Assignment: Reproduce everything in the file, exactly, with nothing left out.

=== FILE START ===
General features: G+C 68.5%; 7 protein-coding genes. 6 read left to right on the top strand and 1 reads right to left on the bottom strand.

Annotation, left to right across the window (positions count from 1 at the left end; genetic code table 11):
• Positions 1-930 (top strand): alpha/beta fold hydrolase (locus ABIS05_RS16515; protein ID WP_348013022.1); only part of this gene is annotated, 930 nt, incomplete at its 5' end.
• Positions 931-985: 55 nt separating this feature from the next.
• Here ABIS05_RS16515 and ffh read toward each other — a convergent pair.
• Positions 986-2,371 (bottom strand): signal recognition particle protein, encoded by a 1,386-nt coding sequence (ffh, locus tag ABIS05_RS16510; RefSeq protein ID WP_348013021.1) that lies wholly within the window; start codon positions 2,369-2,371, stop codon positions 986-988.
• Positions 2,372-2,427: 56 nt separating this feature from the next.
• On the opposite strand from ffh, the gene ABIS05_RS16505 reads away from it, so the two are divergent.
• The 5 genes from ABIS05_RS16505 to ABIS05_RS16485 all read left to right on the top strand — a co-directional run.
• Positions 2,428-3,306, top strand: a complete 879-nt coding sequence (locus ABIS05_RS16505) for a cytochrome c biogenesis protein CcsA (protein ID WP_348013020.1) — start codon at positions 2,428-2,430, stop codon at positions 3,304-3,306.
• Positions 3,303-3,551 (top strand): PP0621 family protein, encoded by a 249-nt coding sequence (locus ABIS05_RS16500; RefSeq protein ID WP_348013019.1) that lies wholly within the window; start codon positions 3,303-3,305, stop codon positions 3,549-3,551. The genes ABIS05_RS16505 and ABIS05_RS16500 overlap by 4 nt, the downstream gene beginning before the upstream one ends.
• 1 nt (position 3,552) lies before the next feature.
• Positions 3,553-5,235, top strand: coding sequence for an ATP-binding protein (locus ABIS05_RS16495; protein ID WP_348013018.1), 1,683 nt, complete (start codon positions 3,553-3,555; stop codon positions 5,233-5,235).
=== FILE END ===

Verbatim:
General features: G+C 68.5%; 7 protein-coding genes. 6 read left to right on the top strand and 1 reads right to left on the bottom strand.

Annotation, left to right across the window (positions count from 1 at the left end; genetic code table 11):
• Positions 1-930 (top strand): alpha/beta fold hydrolase (locus ABIS05_RS16515; protein ID WP_348013022.1); only part of this gene is annotated, 930 nt, incomplete at its 5' end.
• Positions 931-985: 55 nt separating this feature from the next.
• Here ABIS05_RS16515 and ffh read toward each other — a convergent pair.
• Positions 986-2,371 (bottom strand): signal recognition particle protein, encoded by a 1,386-nt coding sequence (ffh, locus tag ABIS05_RS16510; RefSeq protein ID WP_348013021.1) that lies wholly within the window; start codon positions 2,369-2,371, stop codon positions 986-988.
• Positions 2,372-2,427: 56 nt separating this feature from the next.
• On the opposite strand from ffh, the gene ABIS05_RS16505 reads away from it, so the two are divergent.
• The 5 genes from ABIS05_RS16505 to ABIS05_RS16485 all read left to right on the top strand — a co-directional run.
• Positions 2,428-3,306, top strand: a complete 879-nt coding sequence (locus ABIS05_RS16505) for a cytochrome c biogenesis protein CcsA (protein ID WP_348013020.1) — start codon at positions 2,428-2,430, stop codon at positions 3,304-3,306.
• Positions 3,303-3,551 (top strand): PP0621 family protein, encoded by a 249-nt coding sequence (locus ABIS05_RS16500; RefSeq protein ID WP_348013019.1) that lies wholly within the window; start codon positions 3,303-3,305, stop codon positions 3,549-3,551. The genes ABIS05_RS16505 and ABIS05_RS16500 overlap by 4 nt, the downstream gene beginning before the upstream one ends.
• 1 nt (position 3,552) lies before the next feature.
• Positions 3,553-5,235, top strand: coding sequence for an ATP-binding protein (locus ABIS05_RS16495; protein ID WP_348013018.1), 1,683 nt, complete (start codon positions 3,553-3,555; stop codon positions 5,233-5,235).